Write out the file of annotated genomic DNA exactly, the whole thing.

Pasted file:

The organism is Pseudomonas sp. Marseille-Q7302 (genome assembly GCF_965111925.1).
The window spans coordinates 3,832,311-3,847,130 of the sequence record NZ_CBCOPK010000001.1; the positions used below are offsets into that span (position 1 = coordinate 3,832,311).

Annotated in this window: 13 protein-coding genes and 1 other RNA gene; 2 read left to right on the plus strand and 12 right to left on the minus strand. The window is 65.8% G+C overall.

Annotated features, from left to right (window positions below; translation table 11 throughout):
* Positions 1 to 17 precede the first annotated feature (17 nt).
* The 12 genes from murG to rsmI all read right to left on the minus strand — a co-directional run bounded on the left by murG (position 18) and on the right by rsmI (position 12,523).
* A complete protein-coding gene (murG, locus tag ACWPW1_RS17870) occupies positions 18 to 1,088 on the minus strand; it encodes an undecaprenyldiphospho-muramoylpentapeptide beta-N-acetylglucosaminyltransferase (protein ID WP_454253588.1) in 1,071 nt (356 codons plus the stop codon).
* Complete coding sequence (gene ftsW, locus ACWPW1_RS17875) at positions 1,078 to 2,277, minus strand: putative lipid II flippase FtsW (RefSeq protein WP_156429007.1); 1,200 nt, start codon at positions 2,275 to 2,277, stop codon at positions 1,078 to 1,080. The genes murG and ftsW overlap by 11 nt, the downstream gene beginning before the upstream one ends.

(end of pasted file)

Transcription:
The organism is Pseudomonas sp. Marseille-Q7302 (genome assembly GCF_965111925.1).
The window spans coordinates 3,832,311-3,847,130 of the sequence record NZ_CBCOPK010000001.1; the positions used below are offsets into that span (position 1 = coordinate 3,832,311).

Annotated in this window: 13 protein-coding genes and 1 other RNA gene; 2 read left to right on the plus strand and 12 right to left on the minus strand. The window is 65.8% G+C overall.

Annotated features, from left to right (window positions below; translation table 11 throughout):
* Positions 1 to 17 precede the first annotated feature (17 nt).
* The 12 genes from murG to rsmI all read right to left on the minus strand — a co-directional run bounded on the left by murG (position 18) and on the right by rsmI (position 12,523).
* A complete protein-coding gene (murG, locus tag ACWPW1_RS17870) occupies positions 18 to 1,088 on the minus strand; it encodes an undecaprenyldiphospho-muramoylpentapeptide beta-N-acetylglucosaminyltransferase (protein ID WP_454253588.1) in 1,071 nt (356 codons plus the stop codon).
* Complete coding sequence (gene ftsW, locus ACWPW1_RS17875) at positions 1,078 to 2,277, minus strand: putative lipid II flippase FtsW (RefSeq protein WP_156429007.1); 1,200 nt, start codon at positions 2,275 to 2,277, stop codon at positions 1,078 to 1,080. The genes murG and ftsW overlap by 11 nt, the downstream gene beginning before the upstream one ends.